Harlowe said the upgrades also will increase data speed, which the system requires because of the Houston County population boom. As each agency grows to serve their respective growing communities, new radios are hooked into the E-911 communications system.

“It’s like a PVC pipe this big,” he said, curling his fingers into a circle. “You can only push so much through it.”

The Houston County population increase during the past decade has been listed as the culprit behind other necessities on the proposed SPLOST projects list.

Stalnaker said the funds earmarked for industrial growth are needed to widen the tax base for the county and its cities. As the population grows, increased service needs burden residential taxpayers.

More industry would reduce that burden because industrial property brings in more for the general fund. It would also create more jobs, Stalnaker said. The earmarked 2012 SPLOST funds would be spent to buy land throughout the county for industrial parks in preparation for new businesses coming to the area.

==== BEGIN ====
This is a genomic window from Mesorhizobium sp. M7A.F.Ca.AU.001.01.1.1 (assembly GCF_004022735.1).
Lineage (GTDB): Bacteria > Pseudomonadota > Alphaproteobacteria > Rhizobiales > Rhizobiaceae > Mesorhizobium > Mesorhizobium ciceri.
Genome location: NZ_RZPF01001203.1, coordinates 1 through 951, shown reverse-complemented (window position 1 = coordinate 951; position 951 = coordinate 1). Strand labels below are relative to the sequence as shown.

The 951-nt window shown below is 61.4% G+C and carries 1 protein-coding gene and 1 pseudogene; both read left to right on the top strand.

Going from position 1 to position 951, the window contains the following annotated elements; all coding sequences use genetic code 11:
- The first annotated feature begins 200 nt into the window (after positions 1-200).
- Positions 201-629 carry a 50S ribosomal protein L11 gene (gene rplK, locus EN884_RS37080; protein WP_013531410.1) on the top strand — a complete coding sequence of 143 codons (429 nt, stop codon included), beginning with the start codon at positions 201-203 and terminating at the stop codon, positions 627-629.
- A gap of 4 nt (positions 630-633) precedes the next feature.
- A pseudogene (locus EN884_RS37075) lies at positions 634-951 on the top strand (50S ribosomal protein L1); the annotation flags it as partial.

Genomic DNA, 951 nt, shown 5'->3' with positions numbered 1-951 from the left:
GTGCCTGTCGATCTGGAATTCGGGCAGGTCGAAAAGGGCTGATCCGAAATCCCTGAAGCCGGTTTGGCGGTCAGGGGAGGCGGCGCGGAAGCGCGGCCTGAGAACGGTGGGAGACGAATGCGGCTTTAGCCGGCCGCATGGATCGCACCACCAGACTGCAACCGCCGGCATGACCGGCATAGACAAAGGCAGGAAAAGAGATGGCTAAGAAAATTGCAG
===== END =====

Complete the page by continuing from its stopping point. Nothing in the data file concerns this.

“If you don’t have (prepared land), you will never have (industrial interest),” Stalnaker said.

The countywide list of projects also includes about $25.3 million for various road projects, including widenings of Elberta, Gunn and Lake Joy roads. It’s far less than the corresponding $87.8 million budgeted for countywide transportation in the 2006 SPLOST

Stalnaker said less emphasis has been placed on transportation for this sales tax than the previous two SPLOSTs, a decision former Houston County Chairman Ned Sanders agreed with.

The commissioners are “addressing a lot of the needs that weren’t addressed in the previous SPLOSTs,” Sanders said.

One of those is the E-911 Center.

Otherwise, Harlowe said, the system could revert to the days when he was a street cop. It’s a deadly predicament, he added -- for the public and emergency personnel alike.

“If we can’t communicate with them, we can’t get them to the call,” Harlowe said. “If we can’t get them to the call, then they can’t help.”

To contact writer, Christina M. Wright, call 256-9685.